Mount Moriah Baptist Church, a predominantly Black church, and Hill Havurah, a Jewish place of worship, both located in Ward 6 in Northeast Washington D.C. united on Nov. 12 to condemn the gun violence taking place in the ward and the country.

The Rev. Lucius Dalton, senior pastor of Mount Moriah Baptist Church, is working with a Jewish place of worship to stop gun violence. (Courtesy photo)

The Rev. Lucius Dalton, the senior pastor of Mt. Moriah, and Rabbi Hannah Spiro are the respective leaders of the places of worship and want to do something about mounting gun violence in the nation. Following a meeting between the two at Mia’s Coffee Shop a month ago, a prayer vigil, “A Memorial to Lives Taken by Gun Violence” was held.

“Rabbi Hannah and I decided to do this after the Las Vegas shooting,” Dalton told the AFRO. “I know about the relationship that Blacks and Jews have had in this country and we decided to do something about this together. Our congregations have gotten together before and we celebrated God with food and music and so we decided to get together on this.”

Hannah told the AFRO that she shared Dalton’s sentiments. “We are here today because I and Pastor Dalton are concerned about lives lost to gun violence,” she said.

Before the rally, the north fence of Mount Moriah’s parking lot was decorated with 60 white t-shirts with names of people killed with a gun in the District. In the parking lot, where the rally was held, there were tables for anti-violence organizations.

Even though the District recorded 100 homicides as of Nov. 14, which is a 16 percent decrease from the 119 homicides recorded during the same time period in 2016, a majority of those shootings have taken place in Wards 7 and 8 according to D.C. police statistics and reports in the media. While Ward 6 has not experienced as much violence as other wards, D.C. Council member Charles Allen (D-Ward 6) spoke at the rally and voiced concerns about homicides.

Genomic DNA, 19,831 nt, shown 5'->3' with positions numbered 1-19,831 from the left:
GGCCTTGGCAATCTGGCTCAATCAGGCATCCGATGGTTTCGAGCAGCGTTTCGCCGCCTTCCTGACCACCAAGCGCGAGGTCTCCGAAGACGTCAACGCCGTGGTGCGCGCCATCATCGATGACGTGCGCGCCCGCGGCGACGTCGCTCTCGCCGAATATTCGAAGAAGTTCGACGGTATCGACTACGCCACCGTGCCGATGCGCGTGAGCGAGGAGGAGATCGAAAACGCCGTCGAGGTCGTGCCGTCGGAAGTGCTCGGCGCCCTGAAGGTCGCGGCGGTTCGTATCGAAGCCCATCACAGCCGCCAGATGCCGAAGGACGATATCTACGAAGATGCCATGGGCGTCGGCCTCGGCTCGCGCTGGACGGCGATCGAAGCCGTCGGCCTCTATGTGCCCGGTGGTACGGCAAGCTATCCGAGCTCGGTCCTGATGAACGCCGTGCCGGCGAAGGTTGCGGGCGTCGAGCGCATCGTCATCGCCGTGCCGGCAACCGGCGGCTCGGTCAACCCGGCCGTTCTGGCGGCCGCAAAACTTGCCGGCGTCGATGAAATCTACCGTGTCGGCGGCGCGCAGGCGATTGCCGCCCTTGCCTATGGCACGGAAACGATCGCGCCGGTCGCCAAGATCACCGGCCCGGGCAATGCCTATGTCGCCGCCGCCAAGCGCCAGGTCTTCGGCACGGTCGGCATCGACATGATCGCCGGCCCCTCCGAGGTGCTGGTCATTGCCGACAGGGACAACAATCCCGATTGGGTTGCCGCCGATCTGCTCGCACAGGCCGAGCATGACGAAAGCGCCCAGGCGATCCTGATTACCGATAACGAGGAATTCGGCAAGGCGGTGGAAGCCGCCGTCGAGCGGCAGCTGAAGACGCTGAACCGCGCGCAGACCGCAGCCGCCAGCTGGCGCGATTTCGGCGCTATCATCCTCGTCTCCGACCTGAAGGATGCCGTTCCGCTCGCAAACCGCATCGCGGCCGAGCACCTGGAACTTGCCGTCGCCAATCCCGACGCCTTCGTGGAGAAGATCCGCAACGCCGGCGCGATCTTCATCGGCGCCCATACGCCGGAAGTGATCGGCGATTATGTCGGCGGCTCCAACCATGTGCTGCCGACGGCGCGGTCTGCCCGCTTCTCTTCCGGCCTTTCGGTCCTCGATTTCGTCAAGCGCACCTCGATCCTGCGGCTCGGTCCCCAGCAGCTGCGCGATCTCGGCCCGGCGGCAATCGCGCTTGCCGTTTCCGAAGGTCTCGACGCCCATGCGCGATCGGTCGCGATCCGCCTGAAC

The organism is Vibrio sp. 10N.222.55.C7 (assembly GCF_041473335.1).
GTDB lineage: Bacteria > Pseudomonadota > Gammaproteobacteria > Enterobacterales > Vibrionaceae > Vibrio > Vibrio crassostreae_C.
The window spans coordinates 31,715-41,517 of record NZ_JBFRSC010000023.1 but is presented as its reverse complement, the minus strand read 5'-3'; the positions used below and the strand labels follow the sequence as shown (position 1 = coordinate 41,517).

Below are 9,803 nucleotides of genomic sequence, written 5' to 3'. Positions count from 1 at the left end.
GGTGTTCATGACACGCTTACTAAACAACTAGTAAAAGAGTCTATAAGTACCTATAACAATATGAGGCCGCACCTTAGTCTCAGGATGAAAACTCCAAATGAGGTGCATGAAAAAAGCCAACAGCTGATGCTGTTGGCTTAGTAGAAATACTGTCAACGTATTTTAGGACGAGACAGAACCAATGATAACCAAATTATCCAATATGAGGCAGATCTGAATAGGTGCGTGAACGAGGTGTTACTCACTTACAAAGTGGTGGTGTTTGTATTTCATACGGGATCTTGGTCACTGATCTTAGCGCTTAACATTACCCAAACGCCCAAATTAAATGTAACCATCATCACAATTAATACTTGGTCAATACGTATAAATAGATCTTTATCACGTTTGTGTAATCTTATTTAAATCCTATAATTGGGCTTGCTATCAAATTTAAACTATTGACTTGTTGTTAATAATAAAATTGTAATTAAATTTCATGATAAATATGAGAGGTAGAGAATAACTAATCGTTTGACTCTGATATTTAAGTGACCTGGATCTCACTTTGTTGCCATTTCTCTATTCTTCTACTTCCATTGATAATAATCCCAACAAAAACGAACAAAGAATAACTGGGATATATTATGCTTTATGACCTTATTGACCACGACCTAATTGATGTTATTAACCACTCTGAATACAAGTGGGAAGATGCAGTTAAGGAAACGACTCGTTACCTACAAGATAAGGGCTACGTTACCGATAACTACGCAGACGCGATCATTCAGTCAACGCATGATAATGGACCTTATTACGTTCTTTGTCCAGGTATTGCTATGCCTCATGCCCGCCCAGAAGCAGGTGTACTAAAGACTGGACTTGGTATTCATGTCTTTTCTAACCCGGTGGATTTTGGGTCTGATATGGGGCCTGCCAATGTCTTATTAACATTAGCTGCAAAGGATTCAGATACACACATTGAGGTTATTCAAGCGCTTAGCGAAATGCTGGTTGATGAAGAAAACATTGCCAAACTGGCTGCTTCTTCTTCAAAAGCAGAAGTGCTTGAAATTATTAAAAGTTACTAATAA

“I am here to pay tribute to the lives of so many people in the community,” Allen said to the 63 rally attendees. “It is critical that we fight gun violence here in this neighborhood, in the District and across the country. People who died from gun violence make victims of their families and their fellow co-workers.”

Allen said people who have good jobs and access to affordable housing are less likely to commit crime or get involved in homicidal activities.

D.C. Council member Elissa Silverman (I-At Large) lives in Ward 6 and attends Hill Havurah. Silverman said the community needs to get more involved in stopping gun violence. “If it was up to me, I would take handguns out of every single person in the country,” she said.

Silverman said she hopes the Mount Moriah-Hill Havurah anti-violence efforts continue. Silverman is a Baltimore native and points out that one of her classmates in high school was Erricka Bridgeford, the leader of the Baltimore Cease Fire effort that called for no homicides for a specified period time in that city.

D.C. Attorney General Karl Racine (D) said children in the District are traumatized by violence. “There is a survey that says 47 percent of children in the District experience a traumatic event in their lives,” Racine said. “That is far too many. Violence will begat more violence and I am disturbed by kids talking freely about their funerals.”

Denise Krepp is an advisory neighborhood commissioner for district 6B10, the area where the rally took place. Krepp noted there was a shooting at Eastern High School, which is across the street from the rally, in January 2016 in which four people were injured. She also noted there has been gun violence in recent months on 17th & 18th Streets that intersect with “A” Street, S.E.

“This isn’t normal,” Krepp said. “This isn’t right.” Pointing west at the U.S. Capitol, she said “we need to hold those folks 17 blocks away accountable.”

Mae Frazier, a member of Mount Moriah, said she looked forward to a continued partnership with Hill Havurah. “We are here to celebrate the lives that have been lost due to gun violence,” Frazier told the AFRO. “I hope it ends soon because too many young people are dying.”